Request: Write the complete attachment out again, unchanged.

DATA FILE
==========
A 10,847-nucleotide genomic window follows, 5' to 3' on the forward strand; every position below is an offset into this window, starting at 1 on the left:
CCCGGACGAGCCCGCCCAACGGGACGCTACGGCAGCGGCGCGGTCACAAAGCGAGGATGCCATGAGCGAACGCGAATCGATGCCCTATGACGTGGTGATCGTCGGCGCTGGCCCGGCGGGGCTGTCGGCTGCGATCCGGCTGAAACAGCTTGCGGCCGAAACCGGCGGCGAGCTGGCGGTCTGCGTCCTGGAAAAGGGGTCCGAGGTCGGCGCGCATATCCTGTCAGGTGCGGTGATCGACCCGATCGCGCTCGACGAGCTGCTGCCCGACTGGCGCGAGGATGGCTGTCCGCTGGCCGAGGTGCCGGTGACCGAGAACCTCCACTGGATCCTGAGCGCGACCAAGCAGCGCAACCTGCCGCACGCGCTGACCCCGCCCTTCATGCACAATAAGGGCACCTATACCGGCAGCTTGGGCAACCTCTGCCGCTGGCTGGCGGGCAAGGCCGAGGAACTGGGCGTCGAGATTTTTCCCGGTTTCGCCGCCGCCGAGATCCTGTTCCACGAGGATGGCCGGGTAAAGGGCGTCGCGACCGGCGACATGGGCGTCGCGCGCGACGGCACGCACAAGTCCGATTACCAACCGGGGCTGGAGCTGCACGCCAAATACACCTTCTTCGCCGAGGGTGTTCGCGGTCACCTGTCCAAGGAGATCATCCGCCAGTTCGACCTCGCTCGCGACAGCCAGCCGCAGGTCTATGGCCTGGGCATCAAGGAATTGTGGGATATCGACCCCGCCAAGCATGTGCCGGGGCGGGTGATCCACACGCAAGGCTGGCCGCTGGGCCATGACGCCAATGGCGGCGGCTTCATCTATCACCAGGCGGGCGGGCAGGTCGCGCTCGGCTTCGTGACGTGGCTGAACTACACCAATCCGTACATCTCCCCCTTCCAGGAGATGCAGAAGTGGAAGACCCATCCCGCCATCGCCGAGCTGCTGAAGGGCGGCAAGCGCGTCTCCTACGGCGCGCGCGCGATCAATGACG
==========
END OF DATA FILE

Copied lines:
A 10,847-nucleotide genomic window follows, 5' to 3' on the forward strand; every position below is an offset into this window, starting at 1 on the left:
CCCGGACGAGCCCGCCCAACGGGACGCTACGGCAGCGGCGCGGTCACAAAGCGAGGATGCCATGAGCGAACGCGAATCGATGCCCTATGACGTGGTGATCGTCGGCGCTGGCCCGGCGGGGCTGTCGGCTGCGATCCGGCTGAAACAGCTTGCGGCCGAAACCGGCGGCGAGCTGGCGGTCTGCGTCCTGGAAAAGGGGTCCGAGGTCGGCGCGCATATCCTGTCAGGTGCGGTGATCGACCCGATCGCGCTCGACGAGCTGCTGCCCGACTGGCGCGAGGATGGCTGTCCGCTGGCCGAGGTGCCGGTGACCGAGAACCTCCACTGGATCCTGAGCGCGACCAAGCAGCGCAACCTGCCGCACGCGCTGACCCCGCCCTTCATGCACAATAAGGGCACCTATACCGGCAGCTTGGGCAACCTCTGCCGCTGGCTGGCGGGCAAGGCCGAGGAACTGGGCGTCGAGATTTTTCCCGGTTTCGCCGCCGCCGAGATCCTGTTCCACGAGGATGGCCGGGTAAAGGGCGTCGCGACCGGCGACATGGGCGTCGCGCGCGACGGCACGCACAAGTCCGATTACCAACCGGGGCTGGAGCTGCACGCCAAATACACCTTCTTCGCCGAGGGTGTTCGCGGTCACCTGTCCAAGGAGATCATCCGCCAGTTCGACCTCGCTCGCGACAGCCAGCCGCAGGTCTATGGCCTGGGCATCAAGGAATTGTGGGATATCGACCCCGCCAAGCATGTGCCGGGGCGGGTGATCCACACGCAAGGCTGGCCGCTGGGCCATGACGCCAATGGCGGCGGCTTCATCTATCACCAGGCGGGCGGGCAGGTCGCGCTCGGCTTCGTGACGTGGCTGAACTACACCAATCCGTACATCTCCCCCTTCCAGGAGATGCAGAAGTGGAAGACCCATCCCGCCATCGCCGAGCTGCTGAAGGGCGGCAAGCGCGTCTCCTACGGCGCGCGCGCGATCAATGACG